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Uploaded:2010-12-18
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John & Hank Green interview Meryl Glassman of Partners In Health during Project for Awesome 2010.
John: And we're back! Hi! It's us, the Vlogbrothers, again!

Hank: And we're here with Meryl Glassman of Partners in Health.

Meryl: Hi!

John: Hi Meryl. Um, so uh, we don't wanna brag (Meryl laughs)-

Hank: Yeah, we got you-

Meryl: Brag away!

Hank: We got you a plane one time.

John: We got you a plane one time.

Meryl: You did!

John: No big deal! But the SS-DFTBA- (Meryl laughs) uh, Partners in Health worked with- with our community, the Nerdfighters and with the Harry Potter Alliance really closely on the Helping Haiti Heal project. And that was a huge thing for our community, and a really wonderful thing in Hank and I's life-

Hank: Yeah, and just sort of a wake-up call for like, how um, online communities can get together and organize to do really big things! I had no idea that so many people-

Meryl: And it was a big thing!

Hank: Yeah!

Meryl: You know, you got an entire plane full of supplies into Haiti at a time when it was really difficult to move things into the country, so I can't say how grateful we are to you and to Helping Hands Haiti.

Hank: And- well, I mean-

John: Technically, uh, you got the plane into Haiti.

Hank: Right, also- and also- we didn't pay for it.

John: (laughing) Yeah, no!

Hank: You guys did!

John: You guys did!

(Hank and John laugh)

John: So thanks to you!

Meryl: So thank you very much! (John laughs)

Hank: Um. So tell us a little bit about Partners in Health and what-

Meryl: Sure!

Hank: -you do with Partners in Health and what Partners in Health does.

Meryl: So my role with Partners in Health is West Coast Outreach Manager, so I basically work with donors and supporters all throughout the West Coast and the Pacific North West... Making sure that they have information about what we're doing, that any questions they have are answered. You know, we really wanna educate people about who we are as an organization and the things that are important to us and the communities we're serving.

Meryl: And what Partners in Health does is, at our heart, we're a social justice and healthcare organization. And we started with Haiti about twenty years ago. We started with a tiny little two-room clinic in one of the poorest towns in Haiti, and in the past twenty years, we've grown to work in more than ten community health centers and hospitals in Haiti, and also expanded to eleven other countries around the world. And as part of that work, we do provide great healthcare services. We try to provide the same healthcare that anyone in the United States would have access to, in these very, very poor places. And you might think, well why is a healthcare organization part of a segment on poverty? Well, you know, what we've learned is that poverty is the greatest determinate of poor health.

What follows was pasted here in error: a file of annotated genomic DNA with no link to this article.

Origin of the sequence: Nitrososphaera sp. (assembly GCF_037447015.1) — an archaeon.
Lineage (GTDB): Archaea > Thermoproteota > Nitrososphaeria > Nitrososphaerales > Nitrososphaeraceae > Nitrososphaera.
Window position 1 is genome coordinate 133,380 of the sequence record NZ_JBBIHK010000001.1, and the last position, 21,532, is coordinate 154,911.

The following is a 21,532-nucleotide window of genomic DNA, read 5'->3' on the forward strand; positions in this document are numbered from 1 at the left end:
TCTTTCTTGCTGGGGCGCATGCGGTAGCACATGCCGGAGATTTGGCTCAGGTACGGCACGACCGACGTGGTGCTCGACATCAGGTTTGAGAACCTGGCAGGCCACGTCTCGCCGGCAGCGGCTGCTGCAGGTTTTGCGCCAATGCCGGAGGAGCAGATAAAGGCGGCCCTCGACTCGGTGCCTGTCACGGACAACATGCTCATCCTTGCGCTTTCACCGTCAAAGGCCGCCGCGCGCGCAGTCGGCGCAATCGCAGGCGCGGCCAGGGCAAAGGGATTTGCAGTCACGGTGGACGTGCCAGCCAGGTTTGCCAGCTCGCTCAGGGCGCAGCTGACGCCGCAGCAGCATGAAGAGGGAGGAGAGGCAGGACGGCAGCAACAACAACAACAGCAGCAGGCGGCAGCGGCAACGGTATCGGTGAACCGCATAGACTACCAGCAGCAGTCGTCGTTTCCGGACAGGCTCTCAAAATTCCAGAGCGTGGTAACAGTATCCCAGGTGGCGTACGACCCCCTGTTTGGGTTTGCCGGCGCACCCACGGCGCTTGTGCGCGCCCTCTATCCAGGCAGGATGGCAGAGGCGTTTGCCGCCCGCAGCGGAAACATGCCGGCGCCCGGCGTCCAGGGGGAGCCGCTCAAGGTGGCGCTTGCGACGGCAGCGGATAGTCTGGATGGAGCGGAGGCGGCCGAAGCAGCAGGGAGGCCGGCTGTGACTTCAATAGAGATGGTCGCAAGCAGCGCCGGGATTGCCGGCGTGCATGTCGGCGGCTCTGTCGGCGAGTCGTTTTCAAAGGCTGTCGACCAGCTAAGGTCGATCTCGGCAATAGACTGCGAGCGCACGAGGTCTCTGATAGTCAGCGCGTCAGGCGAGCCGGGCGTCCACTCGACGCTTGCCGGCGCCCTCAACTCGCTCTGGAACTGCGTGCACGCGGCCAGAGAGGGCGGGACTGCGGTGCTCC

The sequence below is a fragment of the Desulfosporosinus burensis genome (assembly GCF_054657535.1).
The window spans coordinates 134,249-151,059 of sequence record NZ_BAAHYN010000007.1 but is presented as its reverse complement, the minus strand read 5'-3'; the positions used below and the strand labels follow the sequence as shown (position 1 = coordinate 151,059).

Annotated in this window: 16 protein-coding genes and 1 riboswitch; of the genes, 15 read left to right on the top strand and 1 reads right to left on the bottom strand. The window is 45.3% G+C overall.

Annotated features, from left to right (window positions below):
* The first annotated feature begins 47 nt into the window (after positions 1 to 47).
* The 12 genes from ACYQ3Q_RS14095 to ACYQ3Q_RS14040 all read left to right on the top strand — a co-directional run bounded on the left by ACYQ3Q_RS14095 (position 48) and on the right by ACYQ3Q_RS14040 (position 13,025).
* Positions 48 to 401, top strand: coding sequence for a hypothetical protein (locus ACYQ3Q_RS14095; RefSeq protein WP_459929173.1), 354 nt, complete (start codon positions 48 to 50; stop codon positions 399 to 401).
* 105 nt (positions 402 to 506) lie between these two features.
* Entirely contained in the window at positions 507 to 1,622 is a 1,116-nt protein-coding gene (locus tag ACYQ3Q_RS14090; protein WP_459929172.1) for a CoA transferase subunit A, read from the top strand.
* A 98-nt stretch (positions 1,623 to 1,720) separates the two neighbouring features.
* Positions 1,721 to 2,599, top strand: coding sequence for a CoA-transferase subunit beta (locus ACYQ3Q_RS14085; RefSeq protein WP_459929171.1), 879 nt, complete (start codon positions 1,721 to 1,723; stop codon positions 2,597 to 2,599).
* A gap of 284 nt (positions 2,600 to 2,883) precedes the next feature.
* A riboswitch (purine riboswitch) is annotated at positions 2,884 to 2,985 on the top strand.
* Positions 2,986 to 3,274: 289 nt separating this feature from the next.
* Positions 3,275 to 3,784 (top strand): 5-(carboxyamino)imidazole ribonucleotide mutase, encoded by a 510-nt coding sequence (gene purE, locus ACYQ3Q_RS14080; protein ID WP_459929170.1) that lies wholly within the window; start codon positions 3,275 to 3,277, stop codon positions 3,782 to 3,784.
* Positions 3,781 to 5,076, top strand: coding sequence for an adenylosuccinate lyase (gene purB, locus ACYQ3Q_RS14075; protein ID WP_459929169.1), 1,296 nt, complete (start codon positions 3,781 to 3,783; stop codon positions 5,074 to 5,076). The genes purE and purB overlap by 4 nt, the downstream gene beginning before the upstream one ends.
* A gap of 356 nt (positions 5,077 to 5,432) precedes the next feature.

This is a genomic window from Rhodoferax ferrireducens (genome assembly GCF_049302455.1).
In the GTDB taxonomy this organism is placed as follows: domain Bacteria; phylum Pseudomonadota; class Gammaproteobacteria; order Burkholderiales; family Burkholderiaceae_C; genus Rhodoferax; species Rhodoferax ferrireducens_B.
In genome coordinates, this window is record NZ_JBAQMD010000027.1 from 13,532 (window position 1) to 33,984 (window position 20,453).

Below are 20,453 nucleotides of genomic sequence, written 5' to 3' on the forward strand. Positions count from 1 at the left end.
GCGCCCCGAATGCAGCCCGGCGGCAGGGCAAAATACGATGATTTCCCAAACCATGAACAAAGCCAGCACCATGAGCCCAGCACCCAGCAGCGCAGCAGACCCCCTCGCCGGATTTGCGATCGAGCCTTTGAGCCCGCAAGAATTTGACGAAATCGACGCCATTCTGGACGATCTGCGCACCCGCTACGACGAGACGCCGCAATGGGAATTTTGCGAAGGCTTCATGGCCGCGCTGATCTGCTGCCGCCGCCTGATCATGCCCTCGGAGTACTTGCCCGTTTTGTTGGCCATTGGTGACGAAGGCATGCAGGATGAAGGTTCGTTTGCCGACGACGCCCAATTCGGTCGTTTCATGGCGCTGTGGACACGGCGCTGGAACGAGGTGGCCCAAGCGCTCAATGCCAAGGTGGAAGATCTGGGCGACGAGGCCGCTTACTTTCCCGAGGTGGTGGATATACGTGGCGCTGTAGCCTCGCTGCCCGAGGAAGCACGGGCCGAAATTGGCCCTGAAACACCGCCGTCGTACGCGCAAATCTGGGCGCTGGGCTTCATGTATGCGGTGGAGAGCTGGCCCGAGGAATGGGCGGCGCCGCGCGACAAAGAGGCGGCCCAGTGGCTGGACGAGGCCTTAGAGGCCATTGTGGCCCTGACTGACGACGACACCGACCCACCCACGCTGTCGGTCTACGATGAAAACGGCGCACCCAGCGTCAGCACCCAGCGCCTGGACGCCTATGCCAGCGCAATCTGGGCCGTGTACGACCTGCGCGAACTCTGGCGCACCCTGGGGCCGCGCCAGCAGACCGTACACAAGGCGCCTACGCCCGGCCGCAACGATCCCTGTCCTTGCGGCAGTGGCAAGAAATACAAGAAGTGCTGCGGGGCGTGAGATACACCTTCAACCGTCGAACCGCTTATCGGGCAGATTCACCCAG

John: Right.

Meryl: And so not only do we try to provide great healthcare to people, but we try to provide economic and social opportunities that will help lift these communities out of poverty. We have about 13,000 employees worldwide, and the vast majority of them - more than 99% - are local people that we've hired and trained, from within the communities that we've served. So it's incredibly important to us to stand in solidarity with these communities.

Meryl: You know, for example, our work in Haiti - we're not just an organization working in Haiti. We are at heart a Haitian organization. We have more than 5,000 employees there. And when the earthquake struck, the reason that we were able to respond so quickly and fully is because the people that we were responding to were the family and friends and colleagues and the community of our employees there. So people wanted to help, and we were very glad to be able to do that.

John: Yeah. That's so awesome.

Hank: It's- sometimes it's easy to forget that it goes both ways. Where you have poverty- makes it very difficult to stay healthy, but being sick also makes it very difficult to remove yourself from poverty.

Meryl: Absolutely. It's very hard to work when you're sick, it's hard to take care of your family, um- that's a great point.

John: Well let's uh, let's watch a video!

Meryl: Great!

John: Then we'll come back and talk about calls to action.

(video begins) (3:34)

(4:21) Alison: There really wasn't much rehabilitative medicine to speak of prior to the earthquake. And so now Zanmi Lasante is committed to putting together a rehabilitation service that is absolutely community-based. So people like Carmene are trained and hired to be community healthcare workers, and they go out into the community and accompany people who need physical therapy and rehabilitative medicine.